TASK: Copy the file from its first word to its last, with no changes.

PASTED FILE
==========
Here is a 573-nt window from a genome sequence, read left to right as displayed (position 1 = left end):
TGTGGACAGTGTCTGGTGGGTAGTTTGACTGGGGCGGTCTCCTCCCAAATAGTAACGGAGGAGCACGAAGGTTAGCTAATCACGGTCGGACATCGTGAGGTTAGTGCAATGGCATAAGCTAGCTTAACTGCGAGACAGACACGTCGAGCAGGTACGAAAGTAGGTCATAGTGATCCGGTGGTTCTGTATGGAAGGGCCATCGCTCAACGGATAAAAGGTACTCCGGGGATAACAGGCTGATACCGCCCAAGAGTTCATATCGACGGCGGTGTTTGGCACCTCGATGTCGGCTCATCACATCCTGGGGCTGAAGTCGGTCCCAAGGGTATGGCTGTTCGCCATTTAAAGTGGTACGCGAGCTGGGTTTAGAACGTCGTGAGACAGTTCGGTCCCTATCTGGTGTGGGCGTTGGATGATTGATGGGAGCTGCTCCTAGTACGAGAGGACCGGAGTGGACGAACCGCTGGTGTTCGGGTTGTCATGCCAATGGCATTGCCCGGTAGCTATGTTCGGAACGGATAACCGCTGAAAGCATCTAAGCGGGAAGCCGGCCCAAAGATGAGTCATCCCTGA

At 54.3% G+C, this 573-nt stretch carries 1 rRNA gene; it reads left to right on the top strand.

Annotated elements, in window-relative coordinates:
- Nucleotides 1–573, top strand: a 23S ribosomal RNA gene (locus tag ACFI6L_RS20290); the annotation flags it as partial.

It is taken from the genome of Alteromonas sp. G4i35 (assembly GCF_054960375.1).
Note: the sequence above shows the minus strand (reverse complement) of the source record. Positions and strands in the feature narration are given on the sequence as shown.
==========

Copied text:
Here is a 573-nt window from a genome sequence, read left to right as displayed (position 1 = left end):
TGTGGACAGTGTCTGGTGGGTAGTTTGACTGGGGCGGTCTCCTCCCAAATAGTAACGGAGGAGCACGAAGGTTAGCTAATCACGGTCGGACATCGTGAGGTTAGTGCAATGGCATAAGCTAGCTTAACTGCGAGACAGACACGTCGAGCAGGTACGAAAGTAGGTCATAGTGATCCGGTGGTTCTGTATGGAAGGGCCATCGCTCAACGGATAAAAGGTACTCCGGGGATAACAGGCTGATACCGCCCAAGAGTTCATATCGACGGCGGTGTTTGGCACCTCGATGTCGGCTCATCACATCCTGGGGCTGAAGTCGGTCCCAAGGGTATGGCTGTTCGCCATTTAAAGTGGTACGCGAGCTGGGTTTAGAACGTCGTGAGACAGTTCGGTCCCTATCTGGTGTGGGCGTTGGATGATTGATGGGAGCTGCTCCTAGTACGAGAGGACCGGAGTGGACGAACCGCTGGTGTTCGGGTTGTCATGCCAATGGCATTGCCCGGTAGCTATGTTCGGAACGGATAACCGCTGAAAGCATCTAAGCGGGAAGCCGGCCCAAAGATGAGTCATCCCTGA

At 54.3% G+C, this 573-nt stretch carries 1 rRNA gene; it reads left to right on the top strand.

Annotated elements, in window-relative coordinates:
- Nucleotides 1–573, top strand: a 23S ribosomal RNA gene (locus tag ACFI6L_RS20290); the annotation flags it as partial.

It is taken from the genome of Alteromonas sp. G4i35 (assembly GCF_054960375.1).
Note: the sequence above shows the minus strand (reverse complement) of the source record. Positions and strands in the feature narration are given on the sequence as shown.